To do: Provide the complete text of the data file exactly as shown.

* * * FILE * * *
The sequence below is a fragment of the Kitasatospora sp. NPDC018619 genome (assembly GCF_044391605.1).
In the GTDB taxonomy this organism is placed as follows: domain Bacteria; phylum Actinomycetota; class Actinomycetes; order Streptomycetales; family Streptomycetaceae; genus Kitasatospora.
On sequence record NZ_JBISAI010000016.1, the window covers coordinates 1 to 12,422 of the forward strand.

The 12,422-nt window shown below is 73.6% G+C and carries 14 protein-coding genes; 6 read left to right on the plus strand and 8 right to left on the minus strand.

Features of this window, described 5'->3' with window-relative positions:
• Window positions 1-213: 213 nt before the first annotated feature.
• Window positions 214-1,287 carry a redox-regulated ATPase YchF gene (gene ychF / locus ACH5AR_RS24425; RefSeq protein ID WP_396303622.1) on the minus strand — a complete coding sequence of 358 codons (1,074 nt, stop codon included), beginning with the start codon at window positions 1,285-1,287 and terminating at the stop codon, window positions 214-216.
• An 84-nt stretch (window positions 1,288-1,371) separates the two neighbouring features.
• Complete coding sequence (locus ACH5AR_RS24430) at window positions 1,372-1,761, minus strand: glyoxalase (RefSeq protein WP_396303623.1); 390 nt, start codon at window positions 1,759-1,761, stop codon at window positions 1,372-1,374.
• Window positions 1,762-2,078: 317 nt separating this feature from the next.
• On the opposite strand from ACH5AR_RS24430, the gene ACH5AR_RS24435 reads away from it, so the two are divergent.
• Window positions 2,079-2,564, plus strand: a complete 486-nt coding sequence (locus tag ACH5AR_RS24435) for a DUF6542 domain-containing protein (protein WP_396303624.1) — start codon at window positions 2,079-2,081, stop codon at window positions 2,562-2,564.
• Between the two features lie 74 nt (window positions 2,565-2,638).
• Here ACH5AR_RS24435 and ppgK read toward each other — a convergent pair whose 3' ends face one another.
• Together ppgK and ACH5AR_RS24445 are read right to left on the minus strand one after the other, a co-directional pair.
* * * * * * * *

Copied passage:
The sequence below is a fragment of the Kitasatospora sp. NPDC018619 genome (assembly GCF_044391605.1).
In the GTDB taxonomy this organism is placed as follows: domain Bacteria; phylum Actinomycetota; class Actinomycetes; order Streptomycetales; family Streptomycetaceae; genus Kitasatospora.
On sequence record NZ_JBISAI010000016.1, the window covers coordinates 1 to 12,422 of the forward strand.

The 12,422-nt window shown below is 73.6% G+C and carries 14 protein-coding genes; 6 read left to right on the plus strand and 8 right to left on the minus strand.

Features of this window, described 5'->3' with window-relative positions:
• Window positions 1-213: 213 nt before the first annotated feature.
• Window positions 214-1,287 carry a redox-regulated ATPase YchF gene (gene ychF / locus ACH5AR_RS24425; RefSeq protein ID WP_396303622.1) on the minus strand — a complete coding sequence of 358 codons (1,074 nt, stop codon included), beginning with the start codon at window positions 1,285-1,287 and terminating at the stop codon, window positions 214-216.
• An 84-nt stretch (window positions 1,288-1,371) separates the two neighbouring features.
• Complete coding sequence (locus ACH5AR_RS24430) at window positions 1,372-1,761, minus strand: glyoxalase (RefSeq protein WP_396303623.1); 390 nt, start codon at window positions 1,759-1,761, stop codon at window positions 1,372-1,374.
• Window positions 1,762-2,078: 317 nt separating this feature from the next.
• On the opposite strand from ACH5AR_RS24430, the gene ACH5AR_RS24435 reads away from it, so the two are divergent.
• Window positions 2,079-2,564, plus strand: a complete 486-nt coding sequence (locus tag ACH5AR_RS24435) for a DUF6542 domain-containing protein (protein WP_396303624.1) — start codon at window positions 2,079-2,081, stop codon at window positions 2,562-2,564.
• Between the two features lie 74 nt (window positions 2,565-2,638).
• Here ACH5AR_RS24435 and ppgK read toward each other — a convergent pair whose 3' ends face one another.
• Together ppgK and ACH5AR_RS24445 are read right to left on the minus strand one after the other, a co-directional pair.